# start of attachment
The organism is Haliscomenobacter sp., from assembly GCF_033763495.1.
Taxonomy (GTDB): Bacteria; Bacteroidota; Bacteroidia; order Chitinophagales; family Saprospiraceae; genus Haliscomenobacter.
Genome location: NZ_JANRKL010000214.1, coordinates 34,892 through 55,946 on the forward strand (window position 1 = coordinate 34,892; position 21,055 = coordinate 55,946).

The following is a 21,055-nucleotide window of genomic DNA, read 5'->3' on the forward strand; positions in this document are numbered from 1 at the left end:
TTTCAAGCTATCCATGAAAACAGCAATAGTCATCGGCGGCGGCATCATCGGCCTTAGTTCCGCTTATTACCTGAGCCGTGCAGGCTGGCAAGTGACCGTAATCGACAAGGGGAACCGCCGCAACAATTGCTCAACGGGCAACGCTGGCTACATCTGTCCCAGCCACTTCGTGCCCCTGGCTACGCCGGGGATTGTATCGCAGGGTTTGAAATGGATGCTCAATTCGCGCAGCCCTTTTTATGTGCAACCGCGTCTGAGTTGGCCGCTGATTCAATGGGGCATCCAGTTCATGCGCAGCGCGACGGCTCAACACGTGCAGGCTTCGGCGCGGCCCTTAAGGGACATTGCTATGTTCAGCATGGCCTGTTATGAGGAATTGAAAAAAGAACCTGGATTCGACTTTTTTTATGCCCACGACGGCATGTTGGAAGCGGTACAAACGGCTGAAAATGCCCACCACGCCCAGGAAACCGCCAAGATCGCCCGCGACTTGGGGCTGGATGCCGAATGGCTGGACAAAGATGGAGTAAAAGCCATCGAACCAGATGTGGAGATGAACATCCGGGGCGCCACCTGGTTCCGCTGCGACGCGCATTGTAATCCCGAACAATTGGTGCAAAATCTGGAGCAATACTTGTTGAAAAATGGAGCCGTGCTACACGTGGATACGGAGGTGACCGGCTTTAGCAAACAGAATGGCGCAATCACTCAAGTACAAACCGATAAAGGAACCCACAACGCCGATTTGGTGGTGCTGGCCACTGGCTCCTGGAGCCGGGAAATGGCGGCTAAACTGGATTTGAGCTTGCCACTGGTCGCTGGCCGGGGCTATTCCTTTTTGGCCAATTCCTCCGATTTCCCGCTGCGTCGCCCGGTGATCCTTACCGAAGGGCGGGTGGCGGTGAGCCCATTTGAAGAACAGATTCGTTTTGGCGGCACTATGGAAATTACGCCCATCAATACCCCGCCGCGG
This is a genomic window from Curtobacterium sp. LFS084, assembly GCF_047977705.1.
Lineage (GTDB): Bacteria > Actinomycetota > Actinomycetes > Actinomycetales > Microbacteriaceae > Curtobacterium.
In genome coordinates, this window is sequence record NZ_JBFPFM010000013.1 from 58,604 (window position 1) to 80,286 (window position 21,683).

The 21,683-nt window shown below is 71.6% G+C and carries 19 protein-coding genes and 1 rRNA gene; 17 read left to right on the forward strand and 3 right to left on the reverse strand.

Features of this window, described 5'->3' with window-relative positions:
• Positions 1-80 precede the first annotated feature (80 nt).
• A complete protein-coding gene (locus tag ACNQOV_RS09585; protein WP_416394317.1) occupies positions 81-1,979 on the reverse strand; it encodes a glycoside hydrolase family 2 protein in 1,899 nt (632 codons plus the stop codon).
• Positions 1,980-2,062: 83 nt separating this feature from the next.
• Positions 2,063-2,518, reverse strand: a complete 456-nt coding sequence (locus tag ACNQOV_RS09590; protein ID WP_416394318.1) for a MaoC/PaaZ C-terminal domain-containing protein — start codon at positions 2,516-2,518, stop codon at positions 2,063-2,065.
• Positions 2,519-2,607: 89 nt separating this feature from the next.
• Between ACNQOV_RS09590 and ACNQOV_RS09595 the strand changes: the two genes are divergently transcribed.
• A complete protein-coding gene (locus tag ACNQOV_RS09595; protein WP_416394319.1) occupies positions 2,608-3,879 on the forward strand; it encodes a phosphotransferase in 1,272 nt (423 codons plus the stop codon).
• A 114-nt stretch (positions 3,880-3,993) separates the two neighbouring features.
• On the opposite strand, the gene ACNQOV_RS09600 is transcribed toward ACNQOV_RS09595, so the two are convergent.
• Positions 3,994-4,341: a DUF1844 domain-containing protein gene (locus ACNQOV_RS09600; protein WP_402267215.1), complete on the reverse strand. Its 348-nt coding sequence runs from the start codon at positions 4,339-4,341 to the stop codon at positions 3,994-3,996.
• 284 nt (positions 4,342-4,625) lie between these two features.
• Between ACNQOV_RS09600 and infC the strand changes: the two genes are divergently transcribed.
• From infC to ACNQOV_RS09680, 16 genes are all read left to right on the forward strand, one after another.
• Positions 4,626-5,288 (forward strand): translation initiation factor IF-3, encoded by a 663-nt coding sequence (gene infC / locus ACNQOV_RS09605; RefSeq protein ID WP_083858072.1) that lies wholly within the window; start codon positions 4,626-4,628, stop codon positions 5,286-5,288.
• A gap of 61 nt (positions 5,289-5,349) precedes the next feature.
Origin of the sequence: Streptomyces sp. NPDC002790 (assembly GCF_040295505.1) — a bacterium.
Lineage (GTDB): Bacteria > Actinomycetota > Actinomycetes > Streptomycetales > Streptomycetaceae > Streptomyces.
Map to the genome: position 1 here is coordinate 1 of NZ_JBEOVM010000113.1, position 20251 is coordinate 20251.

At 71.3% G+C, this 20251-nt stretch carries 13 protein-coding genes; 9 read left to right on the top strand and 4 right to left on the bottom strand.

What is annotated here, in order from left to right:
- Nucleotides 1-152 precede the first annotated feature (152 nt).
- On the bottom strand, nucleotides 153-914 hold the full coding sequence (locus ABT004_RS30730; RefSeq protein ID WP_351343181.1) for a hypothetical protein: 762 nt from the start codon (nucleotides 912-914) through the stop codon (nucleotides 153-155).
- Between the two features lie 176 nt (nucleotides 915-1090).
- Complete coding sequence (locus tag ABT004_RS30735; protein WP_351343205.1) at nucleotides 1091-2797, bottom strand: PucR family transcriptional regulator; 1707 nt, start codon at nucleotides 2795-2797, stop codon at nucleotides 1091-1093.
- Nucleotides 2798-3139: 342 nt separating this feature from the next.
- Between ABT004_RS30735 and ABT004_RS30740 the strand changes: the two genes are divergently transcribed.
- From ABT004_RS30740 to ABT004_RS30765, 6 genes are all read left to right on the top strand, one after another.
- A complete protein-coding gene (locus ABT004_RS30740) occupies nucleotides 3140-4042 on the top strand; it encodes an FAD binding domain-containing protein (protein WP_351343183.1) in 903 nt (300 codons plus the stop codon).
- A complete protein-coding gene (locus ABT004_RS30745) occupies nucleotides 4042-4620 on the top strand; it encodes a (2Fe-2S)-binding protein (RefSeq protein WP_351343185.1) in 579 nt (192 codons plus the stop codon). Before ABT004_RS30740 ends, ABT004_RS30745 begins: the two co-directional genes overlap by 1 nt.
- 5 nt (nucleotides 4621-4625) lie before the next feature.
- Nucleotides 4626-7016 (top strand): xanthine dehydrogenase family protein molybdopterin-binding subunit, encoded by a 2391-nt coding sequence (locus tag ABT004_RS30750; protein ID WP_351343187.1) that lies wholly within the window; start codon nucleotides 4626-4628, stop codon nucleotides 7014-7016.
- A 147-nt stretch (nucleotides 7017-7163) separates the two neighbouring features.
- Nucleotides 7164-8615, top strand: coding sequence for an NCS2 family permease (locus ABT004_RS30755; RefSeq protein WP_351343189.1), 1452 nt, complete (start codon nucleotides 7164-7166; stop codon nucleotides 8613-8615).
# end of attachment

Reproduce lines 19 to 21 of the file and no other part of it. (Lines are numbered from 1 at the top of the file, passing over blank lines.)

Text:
• On the opposite strand, the gene ACNQOV_RS09600 is transcribed toward ACNQOV_RS09595, so the two are convergent.
• Positions 3,994-4,341: a DUF1844 domain-containing protein gene (locus ACNQOV_RS09600; protein WP_402267215.1), complete on the reverse strand. Its 348-nt coding sequence runs from the start codon at positions 4,339-4,341 to the stop codon at positions 3,994-3,996.
• 284 nt (positions 4,342-4,625) lie between these two features.